On the other hand, I have patients who have [psoriasis on] 50%, 60%, or 80% [of their] total body surface area. They say, “Doc, if you can get me to stop itching, I’m good.” It has to be a decision between the physician and their patient about where their goals need to be. Once you’ve decided those things, you have to be a little more likely to use systemic agents and patients of color, particularly because of the thickness, the extent, and the visibility of the lesions when they’re on the scalp. The pigmentation can be hypopigmented as well as hyperpigmented. Having significant hypopigmentation extending onto the forehead and behind the neck and places that are quite visible for individuals is really distressing. For some patients, even if they don’t have a large disease burden, aggressively treating those visible areas of disease is very important. It’s very tailored to the patient. When patients are comfortable, they’re not itching, they’re not having pain in their lesions, and they’re not breeding scale everywhere—that’s how we measure if they’re better.

For a number of patients we treat, we get their skin lesions quite flat. They don’t have active scaling, they don’t have erythema, and they don’t have symptoms, but they have postinflammatory hyperpigmentation. A post-treatment pigment that’s remaining in areas that can be quite visible. Those patients are some of the hardest to address because the disease is under control. But the aftereffect is lingering. In those patients, you have to say, “What can we do for postinflammatory hyperpigmentation?” That’s why it’s so important to see a board-certified dermatologist who can handle not just getting you on the right medication but also all the things that come afterward, in terms of your skin findings.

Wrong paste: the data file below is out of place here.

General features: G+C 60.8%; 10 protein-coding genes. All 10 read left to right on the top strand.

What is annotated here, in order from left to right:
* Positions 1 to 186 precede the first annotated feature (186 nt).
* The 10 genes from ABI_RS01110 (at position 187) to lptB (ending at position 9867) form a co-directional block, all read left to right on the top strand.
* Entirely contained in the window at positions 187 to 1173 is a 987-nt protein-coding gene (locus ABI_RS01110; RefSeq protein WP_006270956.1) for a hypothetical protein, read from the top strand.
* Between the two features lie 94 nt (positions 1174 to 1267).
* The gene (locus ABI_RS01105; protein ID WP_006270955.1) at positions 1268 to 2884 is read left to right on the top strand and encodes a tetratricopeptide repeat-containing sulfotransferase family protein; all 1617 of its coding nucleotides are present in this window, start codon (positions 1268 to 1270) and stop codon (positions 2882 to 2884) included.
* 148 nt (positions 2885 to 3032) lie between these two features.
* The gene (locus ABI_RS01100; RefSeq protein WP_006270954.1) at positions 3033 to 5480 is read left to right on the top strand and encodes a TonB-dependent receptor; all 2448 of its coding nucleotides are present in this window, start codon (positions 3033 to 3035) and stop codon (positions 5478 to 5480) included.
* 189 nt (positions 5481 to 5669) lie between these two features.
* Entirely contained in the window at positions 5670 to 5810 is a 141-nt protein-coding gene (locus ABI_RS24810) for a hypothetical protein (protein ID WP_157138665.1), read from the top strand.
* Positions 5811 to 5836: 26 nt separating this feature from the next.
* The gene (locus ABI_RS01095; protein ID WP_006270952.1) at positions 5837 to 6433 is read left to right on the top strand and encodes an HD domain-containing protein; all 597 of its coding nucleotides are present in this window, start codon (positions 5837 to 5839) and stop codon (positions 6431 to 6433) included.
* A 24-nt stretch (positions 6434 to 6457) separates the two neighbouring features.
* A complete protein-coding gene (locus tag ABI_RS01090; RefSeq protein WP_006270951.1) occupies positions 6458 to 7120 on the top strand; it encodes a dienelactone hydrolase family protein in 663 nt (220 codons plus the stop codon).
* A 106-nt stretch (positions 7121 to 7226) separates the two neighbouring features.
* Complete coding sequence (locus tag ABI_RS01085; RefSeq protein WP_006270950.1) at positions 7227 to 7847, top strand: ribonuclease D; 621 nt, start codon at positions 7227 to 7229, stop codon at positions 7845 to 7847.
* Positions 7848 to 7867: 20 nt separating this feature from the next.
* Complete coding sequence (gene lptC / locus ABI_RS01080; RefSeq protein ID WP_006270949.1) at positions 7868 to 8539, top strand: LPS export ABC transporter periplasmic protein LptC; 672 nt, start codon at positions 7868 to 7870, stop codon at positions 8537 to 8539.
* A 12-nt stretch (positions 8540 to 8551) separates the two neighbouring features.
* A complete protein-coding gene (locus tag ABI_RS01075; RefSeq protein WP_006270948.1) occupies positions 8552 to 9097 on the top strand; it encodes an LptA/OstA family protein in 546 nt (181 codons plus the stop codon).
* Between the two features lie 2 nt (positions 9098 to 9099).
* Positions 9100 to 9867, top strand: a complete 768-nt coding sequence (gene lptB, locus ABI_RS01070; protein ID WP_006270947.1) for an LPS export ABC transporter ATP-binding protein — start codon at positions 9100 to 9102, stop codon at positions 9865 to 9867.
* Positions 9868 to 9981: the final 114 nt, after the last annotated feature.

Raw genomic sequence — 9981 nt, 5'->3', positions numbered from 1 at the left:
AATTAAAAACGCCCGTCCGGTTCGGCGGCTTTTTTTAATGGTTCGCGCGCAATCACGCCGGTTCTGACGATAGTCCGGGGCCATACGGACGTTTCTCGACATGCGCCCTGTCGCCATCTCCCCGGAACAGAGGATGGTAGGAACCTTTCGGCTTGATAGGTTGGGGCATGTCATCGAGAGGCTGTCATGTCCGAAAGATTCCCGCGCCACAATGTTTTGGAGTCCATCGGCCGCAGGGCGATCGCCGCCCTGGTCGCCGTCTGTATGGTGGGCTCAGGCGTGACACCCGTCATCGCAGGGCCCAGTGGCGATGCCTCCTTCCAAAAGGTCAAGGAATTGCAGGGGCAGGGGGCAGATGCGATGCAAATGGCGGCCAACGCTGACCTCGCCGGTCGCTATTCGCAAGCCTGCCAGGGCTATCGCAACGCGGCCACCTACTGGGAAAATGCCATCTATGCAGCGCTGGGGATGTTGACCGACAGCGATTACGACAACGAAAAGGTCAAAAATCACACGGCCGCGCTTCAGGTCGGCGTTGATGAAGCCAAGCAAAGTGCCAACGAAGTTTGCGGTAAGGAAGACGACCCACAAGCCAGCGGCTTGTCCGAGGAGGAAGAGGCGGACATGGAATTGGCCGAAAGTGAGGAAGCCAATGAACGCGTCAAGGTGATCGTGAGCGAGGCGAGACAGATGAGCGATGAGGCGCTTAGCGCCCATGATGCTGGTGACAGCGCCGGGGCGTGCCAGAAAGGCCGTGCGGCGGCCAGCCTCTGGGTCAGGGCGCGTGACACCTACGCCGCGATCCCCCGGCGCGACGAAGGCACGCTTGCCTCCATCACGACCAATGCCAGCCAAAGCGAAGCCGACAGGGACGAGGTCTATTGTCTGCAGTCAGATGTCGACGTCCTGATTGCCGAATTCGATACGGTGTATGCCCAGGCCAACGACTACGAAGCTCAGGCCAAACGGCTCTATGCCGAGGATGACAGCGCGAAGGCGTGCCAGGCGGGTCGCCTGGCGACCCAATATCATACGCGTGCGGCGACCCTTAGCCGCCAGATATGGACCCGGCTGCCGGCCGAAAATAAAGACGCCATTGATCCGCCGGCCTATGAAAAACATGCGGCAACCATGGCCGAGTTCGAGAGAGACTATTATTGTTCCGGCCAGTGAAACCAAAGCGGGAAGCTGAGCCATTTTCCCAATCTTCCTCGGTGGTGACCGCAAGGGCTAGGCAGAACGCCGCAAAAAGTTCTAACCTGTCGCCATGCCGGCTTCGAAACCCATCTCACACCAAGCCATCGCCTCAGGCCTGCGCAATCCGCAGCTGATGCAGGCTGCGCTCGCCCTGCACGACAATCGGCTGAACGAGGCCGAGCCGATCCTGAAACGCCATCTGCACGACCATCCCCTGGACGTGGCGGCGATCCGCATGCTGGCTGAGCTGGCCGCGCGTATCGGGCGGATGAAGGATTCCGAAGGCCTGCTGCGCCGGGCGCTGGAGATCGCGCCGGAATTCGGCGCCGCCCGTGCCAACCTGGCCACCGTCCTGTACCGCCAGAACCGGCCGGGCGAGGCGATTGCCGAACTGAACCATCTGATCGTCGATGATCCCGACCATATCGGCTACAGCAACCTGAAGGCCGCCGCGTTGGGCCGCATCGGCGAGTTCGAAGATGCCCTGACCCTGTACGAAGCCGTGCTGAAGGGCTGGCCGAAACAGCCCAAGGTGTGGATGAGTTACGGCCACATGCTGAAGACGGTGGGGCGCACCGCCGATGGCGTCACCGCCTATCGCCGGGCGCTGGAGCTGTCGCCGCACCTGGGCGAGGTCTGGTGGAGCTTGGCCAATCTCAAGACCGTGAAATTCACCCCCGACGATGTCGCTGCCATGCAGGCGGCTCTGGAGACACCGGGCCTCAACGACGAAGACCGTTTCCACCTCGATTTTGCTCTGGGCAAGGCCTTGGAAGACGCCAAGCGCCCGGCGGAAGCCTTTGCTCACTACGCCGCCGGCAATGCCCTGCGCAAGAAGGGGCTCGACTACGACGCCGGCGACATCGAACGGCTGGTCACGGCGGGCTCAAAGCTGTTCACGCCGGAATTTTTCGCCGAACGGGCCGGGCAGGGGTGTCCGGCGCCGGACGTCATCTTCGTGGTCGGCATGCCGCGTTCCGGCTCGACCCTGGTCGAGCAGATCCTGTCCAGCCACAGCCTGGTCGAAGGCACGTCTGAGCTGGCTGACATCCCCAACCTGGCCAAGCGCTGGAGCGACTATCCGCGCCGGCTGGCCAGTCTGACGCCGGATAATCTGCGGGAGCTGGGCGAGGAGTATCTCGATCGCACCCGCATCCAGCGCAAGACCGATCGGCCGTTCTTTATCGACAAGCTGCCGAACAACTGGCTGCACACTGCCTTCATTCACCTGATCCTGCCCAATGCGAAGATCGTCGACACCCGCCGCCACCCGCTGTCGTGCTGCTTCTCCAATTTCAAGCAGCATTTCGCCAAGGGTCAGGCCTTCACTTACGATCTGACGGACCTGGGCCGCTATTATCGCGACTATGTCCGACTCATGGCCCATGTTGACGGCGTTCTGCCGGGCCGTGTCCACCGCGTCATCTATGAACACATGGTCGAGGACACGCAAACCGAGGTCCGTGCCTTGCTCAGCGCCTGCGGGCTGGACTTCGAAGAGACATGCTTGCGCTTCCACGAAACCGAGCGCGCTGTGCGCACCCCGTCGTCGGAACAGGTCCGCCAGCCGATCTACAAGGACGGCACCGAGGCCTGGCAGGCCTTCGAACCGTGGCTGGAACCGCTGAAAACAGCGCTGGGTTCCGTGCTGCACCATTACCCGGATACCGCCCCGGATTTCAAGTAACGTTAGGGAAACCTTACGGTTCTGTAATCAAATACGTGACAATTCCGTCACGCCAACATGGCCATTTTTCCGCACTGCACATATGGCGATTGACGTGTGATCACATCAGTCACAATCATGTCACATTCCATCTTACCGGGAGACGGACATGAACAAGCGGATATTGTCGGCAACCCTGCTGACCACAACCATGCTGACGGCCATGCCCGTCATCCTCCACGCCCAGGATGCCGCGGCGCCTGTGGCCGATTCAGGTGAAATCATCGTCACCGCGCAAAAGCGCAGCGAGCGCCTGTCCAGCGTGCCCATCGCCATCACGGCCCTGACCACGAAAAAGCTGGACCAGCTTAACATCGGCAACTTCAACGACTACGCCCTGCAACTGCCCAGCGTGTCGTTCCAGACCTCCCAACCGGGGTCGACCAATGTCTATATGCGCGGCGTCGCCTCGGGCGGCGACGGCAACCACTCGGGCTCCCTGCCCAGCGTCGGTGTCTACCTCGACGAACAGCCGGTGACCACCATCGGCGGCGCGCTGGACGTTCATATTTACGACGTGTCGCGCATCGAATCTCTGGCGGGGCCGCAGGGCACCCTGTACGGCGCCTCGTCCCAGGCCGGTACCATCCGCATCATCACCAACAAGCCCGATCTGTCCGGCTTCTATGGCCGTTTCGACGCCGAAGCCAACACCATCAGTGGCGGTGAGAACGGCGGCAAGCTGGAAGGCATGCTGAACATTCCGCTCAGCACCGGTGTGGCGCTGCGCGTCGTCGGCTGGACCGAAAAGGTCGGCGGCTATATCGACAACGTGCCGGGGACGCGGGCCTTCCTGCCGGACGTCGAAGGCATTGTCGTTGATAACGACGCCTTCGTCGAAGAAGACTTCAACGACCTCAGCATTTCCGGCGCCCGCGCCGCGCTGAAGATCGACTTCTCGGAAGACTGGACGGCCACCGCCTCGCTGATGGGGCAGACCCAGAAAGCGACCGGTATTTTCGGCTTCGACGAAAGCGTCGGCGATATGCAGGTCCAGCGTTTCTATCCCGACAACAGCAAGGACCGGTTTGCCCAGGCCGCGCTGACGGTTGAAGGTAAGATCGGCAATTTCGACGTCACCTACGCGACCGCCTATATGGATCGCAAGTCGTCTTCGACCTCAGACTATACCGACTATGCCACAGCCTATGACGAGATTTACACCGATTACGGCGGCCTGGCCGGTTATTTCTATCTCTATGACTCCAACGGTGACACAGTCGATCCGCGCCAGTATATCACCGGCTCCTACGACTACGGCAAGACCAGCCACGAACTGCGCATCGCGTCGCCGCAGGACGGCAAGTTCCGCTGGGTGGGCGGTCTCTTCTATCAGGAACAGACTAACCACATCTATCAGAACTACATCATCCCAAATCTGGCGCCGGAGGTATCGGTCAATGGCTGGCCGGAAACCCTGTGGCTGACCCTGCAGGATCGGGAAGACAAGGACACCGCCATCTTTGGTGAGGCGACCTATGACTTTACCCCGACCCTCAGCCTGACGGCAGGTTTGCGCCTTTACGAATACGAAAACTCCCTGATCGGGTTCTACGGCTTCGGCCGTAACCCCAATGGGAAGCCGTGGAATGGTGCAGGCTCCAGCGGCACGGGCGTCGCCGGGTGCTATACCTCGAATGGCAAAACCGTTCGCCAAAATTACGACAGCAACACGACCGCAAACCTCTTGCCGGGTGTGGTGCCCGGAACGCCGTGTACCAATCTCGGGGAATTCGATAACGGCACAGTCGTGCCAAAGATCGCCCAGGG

It’s also important to involve the patient in the national organizations that support patients. That makes them feel more comfortable about the fact that they’re not the only ones affected. That’s a big part of my treatment, letting patients know that there’s an organization that can help. They talk about all the things that you have, that you’re not in this alone. They talk about all the new and important treatments coming along, the trials that are still in play, and all that. That helps patients as well.

Ryan Haumschild, PharmD, MS, MBA: You said so many good things in that answer, but 1 that stood out was patient-centered care. You’re meeting with that patient, you’re understanding what their goals are for care along with you as the provider, and then coming up with shared decision-making on what the outcome is going to be. What should our therapy be? You also made a really good comment about using systemic therapy, especially in unique patient populations, and how we need to be thoughtful of health equity and considerate of the patient’s background, not just treating every patient differently. Thank you for going through that with us. I appreciate that.

Transcript edited for clarity.